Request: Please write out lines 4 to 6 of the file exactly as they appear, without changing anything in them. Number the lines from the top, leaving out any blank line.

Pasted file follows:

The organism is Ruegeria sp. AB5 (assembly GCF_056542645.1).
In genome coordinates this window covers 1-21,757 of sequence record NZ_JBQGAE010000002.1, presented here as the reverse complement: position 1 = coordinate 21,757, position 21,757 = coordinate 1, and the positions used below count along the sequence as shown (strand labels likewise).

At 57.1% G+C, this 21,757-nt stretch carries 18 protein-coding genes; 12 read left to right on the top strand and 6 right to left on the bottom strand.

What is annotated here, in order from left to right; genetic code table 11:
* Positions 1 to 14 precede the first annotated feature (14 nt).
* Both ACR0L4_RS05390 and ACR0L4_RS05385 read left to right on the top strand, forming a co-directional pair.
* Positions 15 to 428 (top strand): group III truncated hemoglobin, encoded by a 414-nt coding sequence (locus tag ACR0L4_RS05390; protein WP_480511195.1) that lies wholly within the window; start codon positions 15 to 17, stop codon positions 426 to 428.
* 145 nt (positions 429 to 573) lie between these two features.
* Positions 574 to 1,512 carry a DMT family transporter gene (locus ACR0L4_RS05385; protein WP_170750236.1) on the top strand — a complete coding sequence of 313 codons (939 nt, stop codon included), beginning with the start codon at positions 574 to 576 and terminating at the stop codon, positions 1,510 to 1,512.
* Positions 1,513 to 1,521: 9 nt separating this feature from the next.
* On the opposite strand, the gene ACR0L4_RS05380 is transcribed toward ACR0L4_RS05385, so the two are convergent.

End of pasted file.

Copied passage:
What is annotated here, in order from left to right; genetic code table 11:
* Positions 1 to 14 precede the first annotated feature (14 nt).
* Both ACR0L4_RS05390 and ACR0L4_RS05385 read left to right on the top strand, forming a co-directional pair.